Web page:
Resolving MMA2 regional flight operations conundrum

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In a clime where the dearth of public infrastructure, engendered by inconsistent government policies is endemic, it is preposterous for the Nigerian economy to blossom. Nigeria, blessed with abundant human and material resources, has, unfortunately, fallen into the deep valley of decaying infrastructure; a situation which has created an unimaginable gap. Unbelievably, no sector of the country’s economy, including the aviation industry, is spared in this infrastructure dryness. Although the current administration of President Bola Tinubu is introducing all kinds of well-thought-out reforms to close the infrastructure gap, bringing the hope of a better tomorrow, there is a need for it to maximise the yet-to-be-neglected facilities in public space for a secure future for the country.

For instance, one of such public utilities under the management of a private operator, which is still standing strong today, 17 years after it was opened for public use, is the Murtala Muhammed Airport Terminal Two, Lagos, a Public-Private Partnership initiative. However, a section of the facility is craving for maximum utilisation for the purpose for which it was built.

According to David Walliams, “All human life can be found in an airport.” Ironically, the reverse has been the case in the section marked out for regional flight operations at MMA2, operated by Bi-Courtney Aviation Services Limited. The facilities earlier procured in readiness for intending passengers to routes in the West African sub-region have now been covered, regrettably, by cobwebs: a sad reminder of the way past administrations handled the issues of private investments that could wake up the slumbering economy with levity.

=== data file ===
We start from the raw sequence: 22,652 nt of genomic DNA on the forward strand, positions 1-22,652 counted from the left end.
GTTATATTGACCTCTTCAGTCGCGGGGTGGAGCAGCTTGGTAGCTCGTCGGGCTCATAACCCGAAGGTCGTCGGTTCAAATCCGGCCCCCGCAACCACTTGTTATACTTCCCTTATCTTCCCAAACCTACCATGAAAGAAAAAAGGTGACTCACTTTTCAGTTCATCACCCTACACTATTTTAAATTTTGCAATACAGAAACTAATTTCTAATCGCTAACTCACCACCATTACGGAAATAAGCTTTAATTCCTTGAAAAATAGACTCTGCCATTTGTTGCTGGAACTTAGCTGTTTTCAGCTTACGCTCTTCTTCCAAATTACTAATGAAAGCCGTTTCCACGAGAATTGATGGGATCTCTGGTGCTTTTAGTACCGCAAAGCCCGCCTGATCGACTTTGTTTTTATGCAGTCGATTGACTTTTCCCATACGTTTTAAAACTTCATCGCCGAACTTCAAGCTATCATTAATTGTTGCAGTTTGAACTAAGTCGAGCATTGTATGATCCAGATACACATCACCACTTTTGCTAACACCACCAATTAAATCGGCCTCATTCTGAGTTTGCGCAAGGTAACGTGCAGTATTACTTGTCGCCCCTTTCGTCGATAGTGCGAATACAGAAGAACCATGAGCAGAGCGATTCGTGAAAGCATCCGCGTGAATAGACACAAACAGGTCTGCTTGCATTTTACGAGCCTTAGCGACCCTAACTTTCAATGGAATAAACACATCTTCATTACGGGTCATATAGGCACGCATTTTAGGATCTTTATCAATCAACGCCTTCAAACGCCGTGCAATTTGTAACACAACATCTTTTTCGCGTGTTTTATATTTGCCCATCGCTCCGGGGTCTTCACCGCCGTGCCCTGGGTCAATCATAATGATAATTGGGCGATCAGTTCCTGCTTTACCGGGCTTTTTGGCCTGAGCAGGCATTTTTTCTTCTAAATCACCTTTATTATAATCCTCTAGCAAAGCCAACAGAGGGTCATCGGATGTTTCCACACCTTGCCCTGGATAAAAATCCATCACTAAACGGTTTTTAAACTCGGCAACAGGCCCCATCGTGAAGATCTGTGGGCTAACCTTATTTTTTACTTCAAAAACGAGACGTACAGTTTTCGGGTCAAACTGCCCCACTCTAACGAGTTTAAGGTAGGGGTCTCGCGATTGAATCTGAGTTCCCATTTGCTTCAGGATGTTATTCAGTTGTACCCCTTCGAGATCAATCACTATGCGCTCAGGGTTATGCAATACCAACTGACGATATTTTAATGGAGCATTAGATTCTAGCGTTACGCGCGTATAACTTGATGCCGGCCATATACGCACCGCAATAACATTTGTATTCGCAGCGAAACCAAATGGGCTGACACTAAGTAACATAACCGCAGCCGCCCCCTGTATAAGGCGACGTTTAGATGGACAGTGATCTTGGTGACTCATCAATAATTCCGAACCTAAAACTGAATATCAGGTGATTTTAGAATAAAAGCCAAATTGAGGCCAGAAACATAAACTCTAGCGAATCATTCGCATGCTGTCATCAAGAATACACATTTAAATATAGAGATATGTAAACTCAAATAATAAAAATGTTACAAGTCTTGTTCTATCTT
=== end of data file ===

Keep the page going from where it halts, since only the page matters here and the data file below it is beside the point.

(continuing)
I was on my way to catch a flight to Port Harcourt recently and had to arrive at the airport terminal on time to do some little tasks here and there. My movement around the terminal before my flight showed me a sight I could not behold for long. Despite the fact that I use this terminal frequently, I never knew that such facilities were available in readiness for regional flight operations there. With this, one could conclusively say that the dilemma of Bi-Courtney over its inability to put all the facilities it acquired for regional flight operations to use is a testament to what many private investors face in Nigeria’s wobbling economy and this is scary. It is one of the reasons many foreign investors are leaving the country in droves, leading to job losses.

Realistically, the behaviour of any private investor is in consonance with the admonition of a serial investor, Phil Town, who says, “When it comes to investing, we want our money to grow with the highest rates of return, and the lowest risk possible. While there are no shortcuts to getting rich, there are smart ways to go about it.”


Since the government is a continuum, the approval Bi-Courtney said was granted it for regional flight operations since 2014 must not be frustrated under whatever guise because many Nigerians work in this firm. Bi-Courtney said the approval was halted under the administration of President Goodluck Jonathan after the operator had invested over N600 million to provide all the necessary facilities that could make for seamless and effective coordination and operation of regional flights from the terminal.

It further added that the Ministerial Committee on Airport Security, in 2016, certified MMA2 fit for the commencement of regional flight operations after it revealed that it had invested the money for the purpose in 2014 by providing the required facilities and is yet to recoup a dime from its investment. This is very disheartening!

The government must do all it can to support private investors to grow the economy. It must embrace policy alignment to attract the much-needed Foreign Direct Investment to enhance economic growth and stability. This is the only way Nigeria can pull out its economy from the gorge it has slipped into.


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